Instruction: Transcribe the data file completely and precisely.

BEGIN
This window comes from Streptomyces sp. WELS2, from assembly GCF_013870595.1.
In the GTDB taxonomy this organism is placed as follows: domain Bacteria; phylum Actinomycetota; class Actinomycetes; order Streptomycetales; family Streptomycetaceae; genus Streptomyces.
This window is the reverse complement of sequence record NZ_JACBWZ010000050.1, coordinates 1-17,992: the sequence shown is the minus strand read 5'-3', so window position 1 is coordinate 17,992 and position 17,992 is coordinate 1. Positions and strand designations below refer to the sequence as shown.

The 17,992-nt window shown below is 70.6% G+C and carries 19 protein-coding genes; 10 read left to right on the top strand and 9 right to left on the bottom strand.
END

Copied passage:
This window comes from Streptomyces sp. WELS2, from assembly GCF_013870595.1.
In the GTDB taxonomy this organism is placed as follows: domain Bacteria; phylum Actinomycetota; class Actinomycetes; order Streptomycetales; family Streptomycetaceae; genus Streptomyces.
This window is the reverse complement of sequence record NZ_JACBWZ010000050.1, coordinates 1-17,992: the sequence shown is the minus strand read 5'-3', so window position 1 is coordinate 17,992 and position 17,992 is coordinate 1. Positions and strand designations below refer to the sequence as shown.

The 17,992-nt window shown below is 70.6% G+C and carries 19 protein-coding genes; 10 read left to right on the top strand and 9 right to left on the bottom strand.